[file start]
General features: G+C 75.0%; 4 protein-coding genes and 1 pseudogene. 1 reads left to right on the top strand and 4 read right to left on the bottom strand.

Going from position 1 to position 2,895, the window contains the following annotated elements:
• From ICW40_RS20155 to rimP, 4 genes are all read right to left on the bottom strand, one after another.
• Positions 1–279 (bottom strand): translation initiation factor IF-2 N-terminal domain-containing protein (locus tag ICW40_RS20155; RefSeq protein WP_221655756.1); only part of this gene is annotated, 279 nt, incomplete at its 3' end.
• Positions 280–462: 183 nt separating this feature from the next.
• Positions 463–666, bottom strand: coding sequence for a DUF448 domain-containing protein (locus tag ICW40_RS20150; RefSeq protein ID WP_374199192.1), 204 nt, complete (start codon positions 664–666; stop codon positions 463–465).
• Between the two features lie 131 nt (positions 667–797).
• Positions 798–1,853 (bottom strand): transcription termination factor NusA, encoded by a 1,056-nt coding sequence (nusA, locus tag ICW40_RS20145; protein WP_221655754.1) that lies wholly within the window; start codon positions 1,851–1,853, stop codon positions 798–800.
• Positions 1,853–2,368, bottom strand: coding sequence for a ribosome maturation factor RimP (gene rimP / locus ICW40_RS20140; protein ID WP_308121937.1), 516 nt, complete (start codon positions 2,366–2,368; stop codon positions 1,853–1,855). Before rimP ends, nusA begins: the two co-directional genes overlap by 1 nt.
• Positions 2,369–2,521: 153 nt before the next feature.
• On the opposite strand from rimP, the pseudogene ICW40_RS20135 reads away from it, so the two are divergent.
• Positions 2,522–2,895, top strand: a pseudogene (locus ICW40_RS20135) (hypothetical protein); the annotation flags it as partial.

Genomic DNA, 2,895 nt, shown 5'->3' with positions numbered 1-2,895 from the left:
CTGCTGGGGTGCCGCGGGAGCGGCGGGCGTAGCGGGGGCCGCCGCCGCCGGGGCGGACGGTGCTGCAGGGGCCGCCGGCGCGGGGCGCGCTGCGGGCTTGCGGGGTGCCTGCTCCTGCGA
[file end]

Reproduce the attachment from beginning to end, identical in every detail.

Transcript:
General features: G+C 75.0%; 4 protein-coding genes and 1 pseudogene. 1 reads left to right on the top strand and 4 read right to left on the bottom strand.

Going from position 1 to position 2,895, the window contains the following annotated elements:
• From ICW40_RS20155 to rimP, 4 genes are all read right to left on the bottom strand, one after another.
• Positions 1–279 (bottom strand): translation initiation factor IF-2 N-terminal domain-containing protein (locus tag ICW40_RS20155; RefSeq protein WP_221655756.1); only part of this gene is annotated, 279 nt, incomplete at its 3' end.
• Positions 280–462: 183 nt separating this feature from the next.
• Positions 463–666, bottom strand: coding sequence for a DUF448 domain-containing protein (locus tag ICW40_RS20150; RefSeq protein ID WP_374199192.1), 204 nt, complete (start codon positions 664–666; stop codon positions 463–465).
• Between the two features lie 131 nt (positions 667–797).
• Positions 798–1,853 (bottom strand): transcription termination factor NusA, encoded by a 1,056-nt coding sequence (nusA, locus tag ICW40_RS20145; protein WP_221655754.1) that lies wholly within the window; start codon positions 1,851–1,853, stop codon positions 798–800.
• Positions 1,853–2,368, bottom strand: coding sequence for a ribosome maturation factor RimP (gene rimP / locus ICW40_RS20140; protein ID WP_308121937.1), 516 nt, complete (start codon positions 2,366–2,368; stop codon positions 1,853–1,855). Before rimP ends, nusA begins: the two co-directional genes overlap by 1 nt.
• Positions 2,369–2,521: 153 nt before the next feature.
• On the opposite strand from rimP, the pseudogene ICW40_RS20135 reads away from it, so the two are divergent.
• Positions 2,522–2,895, top strand: a pseudogene (locus ICW40_RS20135) (hypothetical protein); the annotation flags it as partial.

Genomic DNA, 2,895 nt, shown 5'->3' with positions numbered 1-2,895 from the left:
CTGCTGGGGTGCCGCGGGAGCGGCGGGCGTAGCGGGGGCCGCCGCCGCCGGGGCGGACGGTGCTGCAGGGGCCGCCGGCGCGGGGCGCGCTGCGGGCTTGCGGGGTGCCTGCTCCTGCGA